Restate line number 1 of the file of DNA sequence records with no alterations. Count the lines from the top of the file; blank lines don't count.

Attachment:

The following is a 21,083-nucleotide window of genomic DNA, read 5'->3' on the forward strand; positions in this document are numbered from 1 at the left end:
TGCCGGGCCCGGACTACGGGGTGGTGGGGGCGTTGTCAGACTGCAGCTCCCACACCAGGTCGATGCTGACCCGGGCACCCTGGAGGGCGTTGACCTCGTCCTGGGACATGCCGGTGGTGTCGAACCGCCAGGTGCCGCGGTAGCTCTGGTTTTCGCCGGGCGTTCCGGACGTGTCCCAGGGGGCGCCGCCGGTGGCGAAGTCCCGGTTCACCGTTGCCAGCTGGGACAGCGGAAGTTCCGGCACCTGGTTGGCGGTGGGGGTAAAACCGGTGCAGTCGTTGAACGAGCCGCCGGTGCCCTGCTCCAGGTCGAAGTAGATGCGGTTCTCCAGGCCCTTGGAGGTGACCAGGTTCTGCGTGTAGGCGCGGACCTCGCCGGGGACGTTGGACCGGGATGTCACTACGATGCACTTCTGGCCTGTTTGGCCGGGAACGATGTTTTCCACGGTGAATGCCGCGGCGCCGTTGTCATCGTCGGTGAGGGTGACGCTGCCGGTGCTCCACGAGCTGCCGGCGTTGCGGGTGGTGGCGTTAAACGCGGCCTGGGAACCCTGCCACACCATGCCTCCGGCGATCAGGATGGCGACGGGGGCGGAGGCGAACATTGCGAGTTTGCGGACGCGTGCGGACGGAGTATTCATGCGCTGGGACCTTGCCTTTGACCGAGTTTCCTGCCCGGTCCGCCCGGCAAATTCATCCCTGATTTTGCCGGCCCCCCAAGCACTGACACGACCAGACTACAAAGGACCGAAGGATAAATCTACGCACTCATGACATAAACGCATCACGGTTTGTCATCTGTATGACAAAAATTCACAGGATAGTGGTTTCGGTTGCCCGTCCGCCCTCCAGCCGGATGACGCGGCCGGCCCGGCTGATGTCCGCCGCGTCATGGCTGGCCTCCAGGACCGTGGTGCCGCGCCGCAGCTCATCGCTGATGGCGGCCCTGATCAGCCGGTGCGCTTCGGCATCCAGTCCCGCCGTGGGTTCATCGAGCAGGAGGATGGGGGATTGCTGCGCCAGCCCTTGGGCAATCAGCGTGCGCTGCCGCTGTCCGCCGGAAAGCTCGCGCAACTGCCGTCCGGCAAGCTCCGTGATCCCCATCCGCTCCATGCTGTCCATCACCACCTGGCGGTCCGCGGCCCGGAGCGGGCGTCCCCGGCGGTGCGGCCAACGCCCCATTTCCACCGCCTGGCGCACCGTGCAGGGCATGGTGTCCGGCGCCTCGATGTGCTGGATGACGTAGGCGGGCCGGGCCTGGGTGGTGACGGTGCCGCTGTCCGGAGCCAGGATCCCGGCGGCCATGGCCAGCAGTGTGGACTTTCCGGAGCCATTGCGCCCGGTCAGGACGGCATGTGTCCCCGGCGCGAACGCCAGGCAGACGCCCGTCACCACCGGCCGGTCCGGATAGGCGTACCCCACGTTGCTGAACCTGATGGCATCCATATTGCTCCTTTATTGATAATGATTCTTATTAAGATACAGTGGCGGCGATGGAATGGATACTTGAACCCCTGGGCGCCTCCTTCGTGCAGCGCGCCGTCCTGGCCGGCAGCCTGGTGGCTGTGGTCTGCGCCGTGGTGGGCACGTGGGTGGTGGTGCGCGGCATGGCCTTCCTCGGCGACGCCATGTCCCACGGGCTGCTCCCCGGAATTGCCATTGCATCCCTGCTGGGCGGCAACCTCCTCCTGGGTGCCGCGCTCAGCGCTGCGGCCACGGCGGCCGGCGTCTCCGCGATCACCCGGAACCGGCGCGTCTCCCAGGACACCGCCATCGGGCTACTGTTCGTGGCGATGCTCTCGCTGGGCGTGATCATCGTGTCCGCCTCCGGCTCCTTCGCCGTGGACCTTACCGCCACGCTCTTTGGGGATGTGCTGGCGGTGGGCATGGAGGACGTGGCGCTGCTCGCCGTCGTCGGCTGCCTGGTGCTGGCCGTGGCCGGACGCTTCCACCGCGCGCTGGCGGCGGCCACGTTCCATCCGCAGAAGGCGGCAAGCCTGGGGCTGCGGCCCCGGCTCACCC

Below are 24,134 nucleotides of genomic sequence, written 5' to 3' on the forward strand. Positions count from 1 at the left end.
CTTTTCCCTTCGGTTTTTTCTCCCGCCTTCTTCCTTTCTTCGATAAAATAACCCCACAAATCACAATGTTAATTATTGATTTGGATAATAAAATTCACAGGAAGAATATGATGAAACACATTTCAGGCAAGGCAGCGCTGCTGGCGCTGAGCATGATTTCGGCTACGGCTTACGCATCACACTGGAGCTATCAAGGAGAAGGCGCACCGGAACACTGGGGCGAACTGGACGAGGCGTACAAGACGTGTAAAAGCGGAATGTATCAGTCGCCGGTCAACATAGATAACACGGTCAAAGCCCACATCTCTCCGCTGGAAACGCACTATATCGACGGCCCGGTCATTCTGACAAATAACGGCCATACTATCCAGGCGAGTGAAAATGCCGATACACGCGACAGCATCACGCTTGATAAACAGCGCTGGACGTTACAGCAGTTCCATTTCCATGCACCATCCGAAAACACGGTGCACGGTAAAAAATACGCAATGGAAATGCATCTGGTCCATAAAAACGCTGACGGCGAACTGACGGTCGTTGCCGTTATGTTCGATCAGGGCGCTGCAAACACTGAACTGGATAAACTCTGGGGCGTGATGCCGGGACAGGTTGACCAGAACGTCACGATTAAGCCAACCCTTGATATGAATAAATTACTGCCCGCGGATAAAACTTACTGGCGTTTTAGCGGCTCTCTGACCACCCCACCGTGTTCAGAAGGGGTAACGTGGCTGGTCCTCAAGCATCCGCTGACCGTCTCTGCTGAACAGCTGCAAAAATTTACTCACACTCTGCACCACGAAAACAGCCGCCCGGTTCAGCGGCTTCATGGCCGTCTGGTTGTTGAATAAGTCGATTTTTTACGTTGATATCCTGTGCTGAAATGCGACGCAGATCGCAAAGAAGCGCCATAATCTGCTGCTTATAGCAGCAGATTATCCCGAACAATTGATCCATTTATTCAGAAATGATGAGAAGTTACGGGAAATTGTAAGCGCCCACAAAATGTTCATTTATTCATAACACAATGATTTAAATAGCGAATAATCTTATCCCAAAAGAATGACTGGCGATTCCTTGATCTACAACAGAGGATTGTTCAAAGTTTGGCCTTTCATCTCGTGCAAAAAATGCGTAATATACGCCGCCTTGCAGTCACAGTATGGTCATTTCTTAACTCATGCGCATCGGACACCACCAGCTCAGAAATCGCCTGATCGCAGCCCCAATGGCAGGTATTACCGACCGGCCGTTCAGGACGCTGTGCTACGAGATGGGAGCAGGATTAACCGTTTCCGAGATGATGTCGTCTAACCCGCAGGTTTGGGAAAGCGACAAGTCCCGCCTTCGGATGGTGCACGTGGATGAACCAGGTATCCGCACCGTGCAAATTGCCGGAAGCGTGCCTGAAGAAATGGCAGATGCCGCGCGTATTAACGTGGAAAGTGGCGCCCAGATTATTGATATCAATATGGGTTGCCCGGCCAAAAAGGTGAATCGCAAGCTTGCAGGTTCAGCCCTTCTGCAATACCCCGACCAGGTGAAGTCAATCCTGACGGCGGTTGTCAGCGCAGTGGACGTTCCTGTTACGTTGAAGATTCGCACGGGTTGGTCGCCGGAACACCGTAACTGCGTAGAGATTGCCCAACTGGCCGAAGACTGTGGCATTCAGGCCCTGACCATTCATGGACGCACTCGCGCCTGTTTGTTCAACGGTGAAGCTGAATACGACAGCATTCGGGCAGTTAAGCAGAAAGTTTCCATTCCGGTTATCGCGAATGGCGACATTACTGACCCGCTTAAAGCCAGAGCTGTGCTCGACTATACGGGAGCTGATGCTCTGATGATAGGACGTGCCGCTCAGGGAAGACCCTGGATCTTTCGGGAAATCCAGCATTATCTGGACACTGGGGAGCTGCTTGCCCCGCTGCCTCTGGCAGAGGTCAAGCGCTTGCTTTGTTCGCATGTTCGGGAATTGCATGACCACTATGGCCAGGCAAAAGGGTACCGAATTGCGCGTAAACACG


The following is a 21,083-nucleotide window of genomic DNA, read 5'->3' on the forward strand; positions in this document are numbered from 1 at the left end: